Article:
You should consider what's best for the whole family. Can you afford this financially? You mentioned scholarships, but what would you do if she auditioned and got in but didn't get any scholarships? Could you afford it? Would you have to take things away from your boys to pay for this? If so, how is that fair to them?
Is the time commitment worth it? You will be taking that time away from things you can do together as a family, are you willing to sacrifice time the whole family can benefit from to benefit only one member? What if your sons want to play baseball and it's on nights when you're already committed to driving her to dance practice, do the boys have to give up their activities and hobbies to accomodate your daughter?
These are all things that must be weighed. We weighed them when we decided to let Emily compete in gymnastics. I have committed to my other girls that their dance classes (Natalie still wants to dance but only one class per week) will not be compromised because of our commitments to Emily. It's expensive, but we've found a way to work it within our budget. We made the commitment that family and school and church came first, and that even though the gym held Wednesday practices for girls at the higher competition levels, Emily wouldn't go to them - she would attend church on Wednesday night with our family instead even if it hurts her competitively.
These are some of the tough decisions we parents have to face. I wish you luck coming to yours.
Posts: 14428 | Registered: Aug 2001
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DISCLAIMER - I do not have children, so I can't really address your dilemma from that point of view. However, I do work for a semi-professional ballet company from time to time as props mistress, so I have some experience working with both kids and professionals (we have guest professionals in for every production).
Having said all that, my first thought is that as long as she is progressing well and her teachers think she shows promise, I would recommend supporting her in every way that is possible without completely disrupting the family's life.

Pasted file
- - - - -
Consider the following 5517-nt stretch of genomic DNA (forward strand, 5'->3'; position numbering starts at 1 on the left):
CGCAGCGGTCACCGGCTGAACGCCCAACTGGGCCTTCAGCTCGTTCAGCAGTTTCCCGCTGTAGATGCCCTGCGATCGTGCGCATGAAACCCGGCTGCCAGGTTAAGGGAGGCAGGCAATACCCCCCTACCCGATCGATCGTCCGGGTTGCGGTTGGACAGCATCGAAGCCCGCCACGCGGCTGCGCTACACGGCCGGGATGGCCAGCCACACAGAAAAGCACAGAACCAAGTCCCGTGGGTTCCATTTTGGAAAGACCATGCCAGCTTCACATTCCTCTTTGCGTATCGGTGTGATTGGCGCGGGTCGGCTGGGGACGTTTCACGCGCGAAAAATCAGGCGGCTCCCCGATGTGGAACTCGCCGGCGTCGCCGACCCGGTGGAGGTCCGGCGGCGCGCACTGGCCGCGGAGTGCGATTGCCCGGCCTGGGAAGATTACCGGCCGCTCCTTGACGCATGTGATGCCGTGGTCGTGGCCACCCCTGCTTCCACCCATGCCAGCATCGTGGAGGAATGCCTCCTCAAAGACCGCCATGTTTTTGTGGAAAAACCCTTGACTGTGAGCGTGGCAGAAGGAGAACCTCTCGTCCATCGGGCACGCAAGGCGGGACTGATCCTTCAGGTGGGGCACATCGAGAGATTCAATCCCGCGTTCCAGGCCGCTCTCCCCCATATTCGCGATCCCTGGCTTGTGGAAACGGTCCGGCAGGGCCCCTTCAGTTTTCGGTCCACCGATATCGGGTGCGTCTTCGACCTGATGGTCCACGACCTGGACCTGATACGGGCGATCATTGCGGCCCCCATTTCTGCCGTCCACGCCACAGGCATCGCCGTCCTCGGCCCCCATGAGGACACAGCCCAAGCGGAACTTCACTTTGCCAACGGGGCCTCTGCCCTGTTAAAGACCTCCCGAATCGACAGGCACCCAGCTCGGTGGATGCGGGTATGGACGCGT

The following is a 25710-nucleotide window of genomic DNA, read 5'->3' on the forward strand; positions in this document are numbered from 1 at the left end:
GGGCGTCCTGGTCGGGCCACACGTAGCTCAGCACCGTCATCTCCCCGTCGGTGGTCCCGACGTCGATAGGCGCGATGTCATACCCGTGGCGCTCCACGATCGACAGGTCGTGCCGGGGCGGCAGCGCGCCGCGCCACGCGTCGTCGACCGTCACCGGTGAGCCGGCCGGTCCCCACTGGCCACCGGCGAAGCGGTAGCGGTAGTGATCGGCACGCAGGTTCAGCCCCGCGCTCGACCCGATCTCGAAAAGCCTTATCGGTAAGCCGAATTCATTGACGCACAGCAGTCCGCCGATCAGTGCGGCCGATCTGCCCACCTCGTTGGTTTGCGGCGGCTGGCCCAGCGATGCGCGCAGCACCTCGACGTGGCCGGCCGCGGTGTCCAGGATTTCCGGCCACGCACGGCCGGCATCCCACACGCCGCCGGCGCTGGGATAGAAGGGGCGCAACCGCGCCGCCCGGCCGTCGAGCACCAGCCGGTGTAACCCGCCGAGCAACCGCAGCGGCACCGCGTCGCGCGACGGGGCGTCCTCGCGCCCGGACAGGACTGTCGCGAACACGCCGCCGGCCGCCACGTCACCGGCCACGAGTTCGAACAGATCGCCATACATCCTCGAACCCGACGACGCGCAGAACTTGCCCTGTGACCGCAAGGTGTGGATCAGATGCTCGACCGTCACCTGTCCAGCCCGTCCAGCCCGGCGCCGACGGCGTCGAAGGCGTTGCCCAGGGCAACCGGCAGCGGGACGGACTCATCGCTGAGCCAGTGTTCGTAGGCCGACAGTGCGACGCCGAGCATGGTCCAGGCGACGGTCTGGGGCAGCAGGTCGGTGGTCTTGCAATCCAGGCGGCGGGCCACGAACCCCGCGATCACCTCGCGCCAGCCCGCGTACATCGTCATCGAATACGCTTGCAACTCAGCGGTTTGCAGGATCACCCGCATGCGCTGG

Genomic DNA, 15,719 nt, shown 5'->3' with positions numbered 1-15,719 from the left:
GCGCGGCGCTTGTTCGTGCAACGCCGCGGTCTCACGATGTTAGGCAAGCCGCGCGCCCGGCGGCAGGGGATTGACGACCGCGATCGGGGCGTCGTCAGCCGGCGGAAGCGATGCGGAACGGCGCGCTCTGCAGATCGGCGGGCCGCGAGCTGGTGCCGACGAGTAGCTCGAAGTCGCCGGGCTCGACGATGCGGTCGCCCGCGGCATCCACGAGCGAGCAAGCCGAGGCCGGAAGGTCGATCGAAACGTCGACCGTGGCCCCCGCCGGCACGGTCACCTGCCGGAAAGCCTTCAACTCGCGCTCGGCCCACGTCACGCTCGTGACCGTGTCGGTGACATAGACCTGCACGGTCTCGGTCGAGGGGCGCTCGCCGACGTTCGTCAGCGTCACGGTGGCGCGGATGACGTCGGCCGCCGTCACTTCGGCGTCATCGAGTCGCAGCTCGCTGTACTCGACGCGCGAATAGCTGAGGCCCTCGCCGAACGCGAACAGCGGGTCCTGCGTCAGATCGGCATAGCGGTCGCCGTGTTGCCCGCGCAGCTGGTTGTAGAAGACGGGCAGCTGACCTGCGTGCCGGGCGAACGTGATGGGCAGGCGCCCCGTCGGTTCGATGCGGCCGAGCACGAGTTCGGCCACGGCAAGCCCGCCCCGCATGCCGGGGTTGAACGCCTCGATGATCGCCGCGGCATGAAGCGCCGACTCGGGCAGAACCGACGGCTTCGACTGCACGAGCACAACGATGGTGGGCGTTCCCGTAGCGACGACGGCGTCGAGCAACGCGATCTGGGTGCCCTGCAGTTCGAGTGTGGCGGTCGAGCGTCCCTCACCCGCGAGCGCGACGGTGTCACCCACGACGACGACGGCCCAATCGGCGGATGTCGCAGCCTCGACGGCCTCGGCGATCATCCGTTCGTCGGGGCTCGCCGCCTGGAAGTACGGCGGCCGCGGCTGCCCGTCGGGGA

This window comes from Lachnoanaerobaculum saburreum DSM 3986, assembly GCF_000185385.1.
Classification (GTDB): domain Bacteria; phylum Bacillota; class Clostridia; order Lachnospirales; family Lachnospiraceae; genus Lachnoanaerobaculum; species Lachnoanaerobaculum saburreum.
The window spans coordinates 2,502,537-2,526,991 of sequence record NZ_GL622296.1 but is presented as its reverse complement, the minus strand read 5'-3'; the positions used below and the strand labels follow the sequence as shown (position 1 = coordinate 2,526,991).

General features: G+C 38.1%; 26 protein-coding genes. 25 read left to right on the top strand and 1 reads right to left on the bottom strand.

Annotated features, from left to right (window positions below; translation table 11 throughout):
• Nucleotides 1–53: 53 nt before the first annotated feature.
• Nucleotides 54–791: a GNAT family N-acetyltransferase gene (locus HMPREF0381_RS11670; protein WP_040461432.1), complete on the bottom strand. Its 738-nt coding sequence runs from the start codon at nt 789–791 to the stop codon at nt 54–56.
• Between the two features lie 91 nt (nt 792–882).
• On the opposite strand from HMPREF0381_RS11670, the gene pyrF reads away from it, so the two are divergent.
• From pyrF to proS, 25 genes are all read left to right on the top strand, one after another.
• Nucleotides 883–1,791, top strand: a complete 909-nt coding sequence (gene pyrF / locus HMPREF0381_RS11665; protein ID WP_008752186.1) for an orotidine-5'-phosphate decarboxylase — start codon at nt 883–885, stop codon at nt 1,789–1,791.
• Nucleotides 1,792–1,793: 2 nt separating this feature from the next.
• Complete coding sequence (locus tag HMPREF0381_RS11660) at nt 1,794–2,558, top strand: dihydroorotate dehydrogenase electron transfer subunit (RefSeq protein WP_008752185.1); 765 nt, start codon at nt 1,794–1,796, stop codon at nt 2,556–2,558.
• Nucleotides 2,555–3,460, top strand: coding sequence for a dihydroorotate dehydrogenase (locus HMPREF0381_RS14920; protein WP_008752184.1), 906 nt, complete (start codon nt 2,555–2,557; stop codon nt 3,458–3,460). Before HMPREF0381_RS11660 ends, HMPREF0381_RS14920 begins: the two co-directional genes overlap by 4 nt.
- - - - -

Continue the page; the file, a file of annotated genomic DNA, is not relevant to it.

As far as the audition goes, I would probably lean toward letting her do the audition if that's what she wants to do. Even if she doesn't get accepted, she will learn a lot from the process - and that definitely includes being able to handle not passing the audition. It might even be a good thing to know how she reacts to that. If she does get accepted, then you can make any decisions you need to. On the other hand, I don't see it as essential for her to make the switch so early. The school attached to the company I work for, even though it is not in what you'd call a great center of ballet, has had girls who have trained there go on to dance for some pretty big-time companies around the country. If the teachers are good, and if she is good, I don't think it will hurt to stay put for awhile.
One thing I think I would do if I were you is talk to the staff wherever she goes and ask them their philosophy on the whole eating thing. As Belle says, dancers can fall into the eating disorder trap. I know that the company I work for and the attached school keeps a close eye on their dancers and makes sure they eat in a healthy way.
Posts: 2454 | Registered: Jan 2003